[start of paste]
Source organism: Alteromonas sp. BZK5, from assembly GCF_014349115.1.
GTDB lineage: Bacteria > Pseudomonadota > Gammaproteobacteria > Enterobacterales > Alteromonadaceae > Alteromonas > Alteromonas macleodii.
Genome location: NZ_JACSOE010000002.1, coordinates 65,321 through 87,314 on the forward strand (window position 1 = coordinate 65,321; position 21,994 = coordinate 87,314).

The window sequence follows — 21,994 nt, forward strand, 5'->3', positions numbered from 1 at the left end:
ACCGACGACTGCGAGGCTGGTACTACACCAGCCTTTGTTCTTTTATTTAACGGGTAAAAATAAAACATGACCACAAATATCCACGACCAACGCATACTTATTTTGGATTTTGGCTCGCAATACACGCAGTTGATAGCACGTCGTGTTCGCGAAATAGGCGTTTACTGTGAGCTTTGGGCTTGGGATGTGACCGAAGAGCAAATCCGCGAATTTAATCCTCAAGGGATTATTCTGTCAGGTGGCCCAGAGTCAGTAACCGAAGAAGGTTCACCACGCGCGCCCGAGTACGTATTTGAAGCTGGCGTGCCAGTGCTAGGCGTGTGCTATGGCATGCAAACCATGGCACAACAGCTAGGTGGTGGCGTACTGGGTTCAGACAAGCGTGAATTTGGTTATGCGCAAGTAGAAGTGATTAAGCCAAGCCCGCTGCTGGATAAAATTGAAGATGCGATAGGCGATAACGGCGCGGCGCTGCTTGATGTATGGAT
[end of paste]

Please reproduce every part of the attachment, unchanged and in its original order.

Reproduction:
Source organism: Alteromonas sp. BZK5, from assembly GCF_014349115.1.
GTDB lineage: Bacteria > Pseudomonadota > Gammaproteobacteria > Enterobacterales > Alteromonadaceae > Alteromonas > Alteromonas macleodii.
Genome location: NZ_JACSOE010000002.1, coordinates 65,321 through 87,314 on the forward strand (window position 1 = coordinate 65,321; position 21,994 = coordinate 87,314).

The window sequence follows — 21,994 nt, forward strand, 5'->3', positions numbered from 1 at the left end:
ACCGACGACTGCGAGGCTGGTACTACACCAGCCTTTGTTCTTTTATTTAACGGGTAAAAATAAAACATGACCACAAATATCCACGACCAACGCATACTTATTTTGGATTTTGGCTCGCAATACACGCAGTTGATAGCACGTCGTGTTCGCGAAATAGGCGTTTACTGTGAGCTTTGGGCTTGGGATGTGACCGAAGAGCAAATCCGCGAATTTAATCCTCAAGGGATTATTCTGTCAGGTGGCCCAGAGTCAGTAACCGAAGAAGGTTCACCACGCGCGCCCGAGTACGTATTTGAAGCTGGCGTGCCAGTGCTAGGCGTGTGCTATGGCATGCAAACCATGGCACAACAGCTAGGTGGTGGCGTACTGGGTTCAGACAAGCGTGAATTTGGTTATGCGCAAGTAGAAGTGATTAAGCCAAGCCCGCTGCTGGATAAAATTGAAGATGCGATAGGCGATAACGGCGCGGCGCTGCTTGATGTATGGAT